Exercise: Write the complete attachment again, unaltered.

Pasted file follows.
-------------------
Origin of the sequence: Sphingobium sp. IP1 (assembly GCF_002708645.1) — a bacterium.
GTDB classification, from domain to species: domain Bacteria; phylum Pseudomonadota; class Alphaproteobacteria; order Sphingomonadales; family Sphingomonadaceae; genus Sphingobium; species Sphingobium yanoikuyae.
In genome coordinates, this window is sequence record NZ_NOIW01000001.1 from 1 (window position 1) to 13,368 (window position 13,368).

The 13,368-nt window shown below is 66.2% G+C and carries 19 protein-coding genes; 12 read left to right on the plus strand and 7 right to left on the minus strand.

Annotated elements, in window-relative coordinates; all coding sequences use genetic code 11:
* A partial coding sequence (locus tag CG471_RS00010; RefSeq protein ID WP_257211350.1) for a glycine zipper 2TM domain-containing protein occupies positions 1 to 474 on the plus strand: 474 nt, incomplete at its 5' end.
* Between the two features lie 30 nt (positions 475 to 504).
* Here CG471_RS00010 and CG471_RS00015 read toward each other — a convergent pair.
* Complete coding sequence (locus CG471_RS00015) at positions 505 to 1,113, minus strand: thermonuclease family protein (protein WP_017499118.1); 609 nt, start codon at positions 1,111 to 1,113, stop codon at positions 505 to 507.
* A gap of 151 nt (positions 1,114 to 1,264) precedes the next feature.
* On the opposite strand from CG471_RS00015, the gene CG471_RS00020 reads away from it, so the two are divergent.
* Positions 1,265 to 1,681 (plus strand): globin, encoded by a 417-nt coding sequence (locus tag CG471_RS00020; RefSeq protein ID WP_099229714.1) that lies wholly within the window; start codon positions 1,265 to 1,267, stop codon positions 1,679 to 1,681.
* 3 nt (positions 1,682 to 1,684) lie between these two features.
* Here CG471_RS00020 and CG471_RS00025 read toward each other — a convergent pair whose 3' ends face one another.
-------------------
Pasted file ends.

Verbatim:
Origin of the sequence: Sphingobium sp. IP1 (assembly GCF_002708645.1) — a bacterium.
GTDB classification, from domain to species: domain Bacteria; phylum Pseudomonadota; class Alphaproteobacteria; order Sphingomonadales; family Sphingomonadaceae; genus Sphingobium; species Sphingobium yanoikuyae.
In genome coordinates, this window is sequence record NZ_NOIW01000001.1 from 1 (window position 1) to 13,368 (window position 13,368).

The 13,368-nt window shown below is 66.2% G+C and carries 19 protein-coding genes; 12 read left to right on the plus strand and 7 right to left on the minus strand.

Annotated elements, in window-relative coordinates; all coding sequences use genetic code 11:
* A partial coding sequence (locus tag CG471_RS00010; RefSeq protein ID WP_257211350.1) for a glycine zipper 2TM domain-containing protein occupies positions 1 to 474 on the plus strand: 474 nt, incomplete at its 5' end.
* Between the two features lie 30 nt (positions 475 to 504).
* Here CG471_RS00010 and CG471_RS00015 read toward each other — a convergent pair.
* Complete coding sequence (locus CG471_RS00015) at positions 505 to 1,113, minus strand: thermonuclease family protein (protein WP_017499118.1); 609 nt, start codon at positions 1,111 to 1,113, stop codon at positions 505 to 507.
* A gap of 151 nt (positions 1,114 to 1,264) precedes the next feature.
* On the opposite strand from CG471_RS00015, the gene CG471_RS00020 reads away from it, so the two are divergent.
* Positions 1,265 to 1,681 (plus strand): globin, encoded by a 417-nt coding sequence (locus tag CG471_RS00020; RefSeq protein ID WP_099229714.1) that lies wholly within the window; start codon positions 1,265 to 1,267, stop codon positions 1,679 to 1,681.
* 3 nt (positions 1,682 to 1,684) lie between these two features.
* Here CG471_RS00020 and CG471_RS00025 read toward each other — a convergent pair whose 3' ends face one another.